On the graduate level I enjoy designing seminars that introduce students to various intellectual (philosophical, social-theoretical, political) traditions that might help make their study of German literature and cultural richer and more rewarding. I welcome students from different disciplines, often taking pains to make sure the texts I select are available in English translation. In recent years, for instance, I have taught seminars on theories of modernity (click here for most recent syllabus) and on the German idea of Bildung (click here for most recent syllabus). Michel Chaouli and I coordinated seminars during academic year 2005/’06. He taught Kant’s Kritik der Urteilskraft in its entirety in the fall and I followed up in the spring with a seminar on political judgment that started with Kant’s political essays and ended with works by Hannah Arendt and Jean-François Lyotard (click here for syllabus). I also teach literature. I thoroughly enjoyed the course on Berlin in the 1920s which included weekly film showings (click here for syllabus) and have also taught versions of a course on political violence (literary and critical reactions to the French Revolution and Napoleonic Wars) that has also included films (click here for most recent syllabus). Fall 2008 I will co-teach (with Ed Comentale in the English Department) a course on selected facets of German and Anglo-American modernism – a chance to teach (or watch Ed teach) Pound and Lewis in the context of Nietzsche, Wittgenstein, and Brecht, among others (click here for tentative syllabus). Suffice it to say that even in the literature courses that I teach, philosophical and political-theoretical concerns are never far from the surface.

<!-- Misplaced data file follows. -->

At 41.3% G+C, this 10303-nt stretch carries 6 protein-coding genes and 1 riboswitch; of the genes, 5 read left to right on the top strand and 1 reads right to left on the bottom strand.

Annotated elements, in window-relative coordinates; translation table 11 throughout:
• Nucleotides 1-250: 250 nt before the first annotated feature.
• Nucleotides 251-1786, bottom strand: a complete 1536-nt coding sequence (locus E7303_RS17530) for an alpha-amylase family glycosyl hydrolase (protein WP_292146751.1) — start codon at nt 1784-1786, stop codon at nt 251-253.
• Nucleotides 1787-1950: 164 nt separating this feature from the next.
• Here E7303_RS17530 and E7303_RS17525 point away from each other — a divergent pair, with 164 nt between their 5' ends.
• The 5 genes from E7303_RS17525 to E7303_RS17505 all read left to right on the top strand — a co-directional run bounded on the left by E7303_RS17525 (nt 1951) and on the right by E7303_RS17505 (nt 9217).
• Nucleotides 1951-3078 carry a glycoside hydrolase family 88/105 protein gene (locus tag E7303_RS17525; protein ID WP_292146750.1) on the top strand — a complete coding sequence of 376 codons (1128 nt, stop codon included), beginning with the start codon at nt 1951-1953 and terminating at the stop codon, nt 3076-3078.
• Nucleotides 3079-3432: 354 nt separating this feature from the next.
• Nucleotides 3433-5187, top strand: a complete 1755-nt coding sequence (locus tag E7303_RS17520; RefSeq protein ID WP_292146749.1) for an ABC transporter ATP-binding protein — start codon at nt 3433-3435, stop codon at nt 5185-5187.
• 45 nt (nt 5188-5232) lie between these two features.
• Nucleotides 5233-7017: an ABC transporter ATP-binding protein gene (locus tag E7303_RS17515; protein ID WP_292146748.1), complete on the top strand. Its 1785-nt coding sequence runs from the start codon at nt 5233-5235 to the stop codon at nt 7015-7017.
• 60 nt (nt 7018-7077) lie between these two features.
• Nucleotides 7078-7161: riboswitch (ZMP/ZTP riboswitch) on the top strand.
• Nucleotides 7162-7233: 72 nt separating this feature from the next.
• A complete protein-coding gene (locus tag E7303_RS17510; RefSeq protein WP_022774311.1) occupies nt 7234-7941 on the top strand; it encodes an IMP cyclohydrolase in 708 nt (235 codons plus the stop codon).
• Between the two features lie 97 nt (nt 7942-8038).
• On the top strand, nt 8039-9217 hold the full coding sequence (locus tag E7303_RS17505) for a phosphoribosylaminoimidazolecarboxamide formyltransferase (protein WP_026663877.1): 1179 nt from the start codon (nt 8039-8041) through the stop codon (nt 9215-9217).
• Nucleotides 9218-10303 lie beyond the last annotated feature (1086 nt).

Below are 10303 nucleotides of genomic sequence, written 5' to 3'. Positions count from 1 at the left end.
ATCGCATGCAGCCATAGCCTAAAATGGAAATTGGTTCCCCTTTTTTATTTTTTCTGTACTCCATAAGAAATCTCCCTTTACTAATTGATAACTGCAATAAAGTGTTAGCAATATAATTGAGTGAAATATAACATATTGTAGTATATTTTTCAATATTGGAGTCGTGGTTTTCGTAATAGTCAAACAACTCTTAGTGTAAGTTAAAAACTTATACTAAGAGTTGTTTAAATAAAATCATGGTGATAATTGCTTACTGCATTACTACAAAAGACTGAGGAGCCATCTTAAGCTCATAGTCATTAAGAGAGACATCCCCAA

-- May 1, 2008